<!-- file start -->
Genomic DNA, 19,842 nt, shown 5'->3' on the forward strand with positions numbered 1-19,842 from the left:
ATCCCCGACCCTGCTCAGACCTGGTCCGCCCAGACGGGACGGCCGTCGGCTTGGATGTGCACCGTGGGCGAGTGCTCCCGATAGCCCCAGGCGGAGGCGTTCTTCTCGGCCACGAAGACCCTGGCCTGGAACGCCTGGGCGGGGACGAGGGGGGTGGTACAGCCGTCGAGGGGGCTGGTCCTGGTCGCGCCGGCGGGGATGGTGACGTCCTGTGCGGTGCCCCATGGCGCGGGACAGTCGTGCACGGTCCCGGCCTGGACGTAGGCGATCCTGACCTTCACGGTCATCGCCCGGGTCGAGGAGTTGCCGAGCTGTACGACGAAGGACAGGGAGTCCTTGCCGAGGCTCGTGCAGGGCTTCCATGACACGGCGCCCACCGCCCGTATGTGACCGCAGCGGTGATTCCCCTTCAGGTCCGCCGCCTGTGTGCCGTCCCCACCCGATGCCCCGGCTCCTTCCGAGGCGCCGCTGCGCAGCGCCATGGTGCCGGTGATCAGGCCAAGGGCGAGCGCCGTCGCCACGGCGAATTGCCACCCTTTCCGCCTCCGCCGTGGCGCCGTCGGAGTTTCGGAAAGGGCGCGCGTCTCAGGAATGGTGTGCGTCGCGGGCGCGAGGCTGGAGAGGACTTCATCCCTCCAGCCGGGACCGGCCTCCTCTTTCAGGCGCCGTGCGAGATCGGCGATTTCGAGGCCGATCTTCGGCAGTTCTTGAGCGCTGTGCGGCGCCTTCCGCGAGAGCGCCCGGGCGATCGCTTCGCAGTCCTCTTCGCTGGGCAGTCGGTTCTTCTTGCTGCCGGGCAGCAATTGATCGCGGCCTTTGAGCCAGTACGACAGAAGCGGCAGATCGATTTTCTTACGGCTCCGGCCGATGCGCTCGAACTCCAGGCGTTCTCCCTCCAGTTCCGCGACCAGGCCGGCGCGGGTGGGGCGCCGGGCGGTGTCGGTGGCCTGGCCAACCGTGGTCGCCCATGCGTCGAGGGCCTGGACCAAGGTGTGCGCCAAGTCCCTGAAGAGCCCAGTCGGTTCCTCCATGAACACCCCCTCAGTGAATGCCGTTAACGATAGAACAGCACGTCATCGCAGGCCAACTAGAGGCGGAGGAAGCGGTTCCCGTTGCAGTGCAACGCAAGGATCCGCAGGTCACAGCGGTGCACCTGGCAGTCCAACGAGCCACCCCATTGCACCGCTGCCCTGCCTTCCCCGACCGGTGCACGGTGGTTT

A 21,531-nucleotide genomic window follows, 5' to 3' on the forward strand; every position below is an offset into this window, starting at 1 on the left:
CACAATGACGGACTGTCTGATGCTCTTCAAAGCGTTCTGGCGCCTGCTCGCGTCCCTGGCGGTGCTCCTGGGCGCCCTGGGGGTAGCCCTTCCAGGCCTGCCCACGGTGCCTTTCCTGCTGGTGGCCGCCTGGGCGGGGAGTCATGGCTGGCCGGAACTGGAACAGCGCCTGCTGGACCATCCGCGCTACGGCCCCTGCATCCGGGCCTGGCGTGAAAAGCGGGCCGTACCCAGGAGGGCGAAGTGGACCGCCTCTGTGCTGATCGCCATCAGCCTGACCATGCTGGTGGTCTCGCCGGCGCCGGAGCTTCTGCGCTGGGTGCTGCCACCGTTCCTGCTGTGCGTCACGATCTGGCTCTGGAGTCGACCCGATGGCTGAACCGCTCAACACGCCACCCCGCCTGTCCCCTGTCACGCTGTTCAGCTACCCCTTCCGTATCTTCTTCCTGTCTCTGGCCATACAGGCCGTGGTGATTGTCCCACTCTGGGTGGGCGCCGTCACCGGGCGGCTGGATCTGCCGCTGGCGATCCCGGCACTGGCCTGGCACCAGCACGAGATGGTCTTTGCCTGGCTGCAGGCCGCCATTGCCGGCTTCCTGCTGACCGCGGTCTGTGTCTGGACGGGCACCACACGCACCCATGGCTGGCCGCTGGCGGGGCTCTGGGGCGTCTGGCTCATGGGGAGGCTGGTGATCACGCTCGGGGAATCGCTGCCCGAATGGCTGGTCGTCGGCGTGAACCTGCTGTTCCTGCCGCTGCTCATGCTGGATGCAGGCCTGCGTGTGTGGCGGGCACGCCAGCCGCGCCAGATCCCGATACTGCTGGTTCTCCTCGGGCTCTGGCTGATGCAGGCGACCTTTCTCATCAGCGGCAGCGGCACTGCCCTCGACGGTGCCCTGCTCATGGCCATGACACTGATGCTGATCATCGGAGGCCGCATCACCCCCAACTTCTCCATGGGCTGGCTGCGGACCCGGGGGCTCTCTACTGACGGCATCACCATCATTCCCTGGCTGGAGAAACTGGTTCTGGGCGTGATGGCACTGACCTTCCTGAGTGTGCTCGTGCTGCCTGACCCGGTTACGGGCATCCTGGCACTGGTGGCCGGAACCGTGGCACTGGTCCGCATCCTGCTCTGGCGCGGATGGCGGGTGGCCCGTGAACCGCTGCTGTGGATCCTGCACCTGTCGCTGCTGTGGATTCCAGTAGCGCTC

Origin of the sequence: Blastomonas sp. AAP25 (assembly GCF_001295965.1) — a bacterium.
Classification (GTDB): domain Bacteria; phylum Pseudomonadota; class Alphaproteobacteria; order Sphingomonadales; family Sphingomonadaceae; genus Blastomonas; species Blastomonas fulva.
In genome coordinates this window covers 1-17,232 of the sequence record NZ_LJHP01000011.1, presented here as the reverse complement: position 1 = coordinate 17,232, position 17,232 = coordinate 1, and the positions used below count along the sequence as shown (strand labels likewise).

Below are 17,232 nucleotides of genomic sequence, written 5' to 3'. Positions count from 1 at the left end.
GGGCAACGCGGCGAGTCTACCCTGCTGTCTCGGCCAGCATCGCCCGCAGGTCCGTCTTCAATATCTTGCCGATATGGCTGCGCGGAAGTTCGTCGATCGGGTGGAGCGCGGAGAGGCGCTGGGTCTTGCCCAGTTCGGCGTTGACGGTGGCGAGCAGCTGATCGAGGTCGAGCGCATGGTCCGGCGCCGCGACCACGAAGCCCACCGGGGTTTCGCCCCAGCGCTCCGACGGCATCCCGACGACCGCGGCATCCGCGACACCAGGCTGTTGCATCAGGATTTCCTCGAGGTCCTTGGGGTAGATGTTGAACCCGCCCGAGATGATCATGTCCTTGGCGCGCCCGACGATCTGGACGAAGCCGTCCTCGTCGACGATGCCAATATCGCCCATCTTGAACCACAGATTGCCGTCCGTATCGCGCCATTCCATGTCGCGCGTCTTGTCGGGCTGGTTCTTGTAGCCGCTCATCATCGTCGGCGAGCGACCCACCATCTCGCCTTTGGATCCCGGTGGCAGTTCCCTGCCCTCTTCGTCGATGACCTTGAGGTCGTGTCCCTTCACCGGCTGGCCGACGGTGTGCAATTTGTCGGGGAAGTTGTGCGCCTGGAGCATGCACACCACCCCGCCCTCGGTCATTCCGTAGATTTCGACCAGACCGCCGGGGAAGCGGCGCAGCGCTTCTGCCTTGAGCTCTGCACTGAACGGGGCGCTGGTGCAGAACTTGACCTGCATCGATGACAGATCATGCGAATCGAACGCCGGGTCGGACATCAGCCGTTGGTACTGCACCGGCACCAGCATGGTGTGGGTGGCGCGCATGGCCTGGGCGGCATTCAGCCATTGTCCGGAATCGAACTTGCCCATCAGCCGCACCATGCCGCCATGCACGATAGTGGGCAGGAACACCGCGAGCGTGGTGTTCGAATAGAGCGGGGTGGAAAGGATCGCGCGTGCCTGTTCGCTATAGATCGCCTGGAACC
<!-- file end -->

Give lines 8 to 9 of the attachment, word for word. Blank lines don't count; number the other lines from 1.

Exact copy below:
Below are 17,232 nucleotides of genomic sequence, written 5' to 3'. Positions count from 1 at the left end.
GGGCAACGCGGCGAGTCTACCCTGCTGTCTCGGCCAGCATCGCCCGCAGGTCCGTCTTCAATATCTTGCCGATATGGCTGCGCGGAAGTTCGTCGATCGGGTGGAGCGCGGAGAGGCGCTGGGTCTTGCCCAGTTCGGCGTTGACGGTGGCGAGCAGCTGATCGAGGTCGAGCGCATGGTCCGGCGCCGCGACCACGAAGCCCACCGGGGTTTCGCCCCAGCGCTCCGACGGCATCCCGACGACCGCGGCATCCGCGACACCAGGCTGTTGCATCAGGATTTCCTCGAGGTCCTTGGGGTAGATGTTGAACCCGCCCGAGATGATCATGTCCTTGGCGCGCCCGACGATCTGGACGAAGCCGTCCTCGTCGACGATGCCAATATCGCCCATCTTGAACCACAGATTGCCGTCCGTATCGCGCCATTCCATGTCGCGCGTCTTGTCGGGCTGGTTCTTGTAGCCGCTCATCATCGTCGGCGAGCGACCCACCATCTCGCCTTTGGATCCCGGTGGCAGTTCCCTGCCCTCTTCGTCGATGACCTTGAGGTCGTGTCCCTTCACCGGCTGGCCGACGGTGTGCAATTTGTCGGGGAAGTTGTGCGCCTGGAGCATGCACACCACCCCGCCCTCGGTCATTCCGTAGATTTCGACCAGACCGCCGGGGAAGCGGCGCAGCGCTTCTGCCTTGAGCTCTGCACTGAACGGGGCGCTGGTGCAGAACTTGACCTGCATCGATGACAGATCATGCGAATCGAACGCCGGGTCGGACATCAGCCGTTGGTACTGCACCGGCACCAGCATGGTGTGGGTGGCGCGCATGGCCTGGGCGGCATTCAGCCATTGTCCGGAATCGAACTTGCCCATCAGCCGCACCATGCCGCCATGCACGATAGTGGGCAGGAACACCGCGAGCGTGGTGTTCGAATAGAGCGGGGTGGAAAGGATCGCGCGTGCCTGTTCGCTATAGATCGCCTGGAACC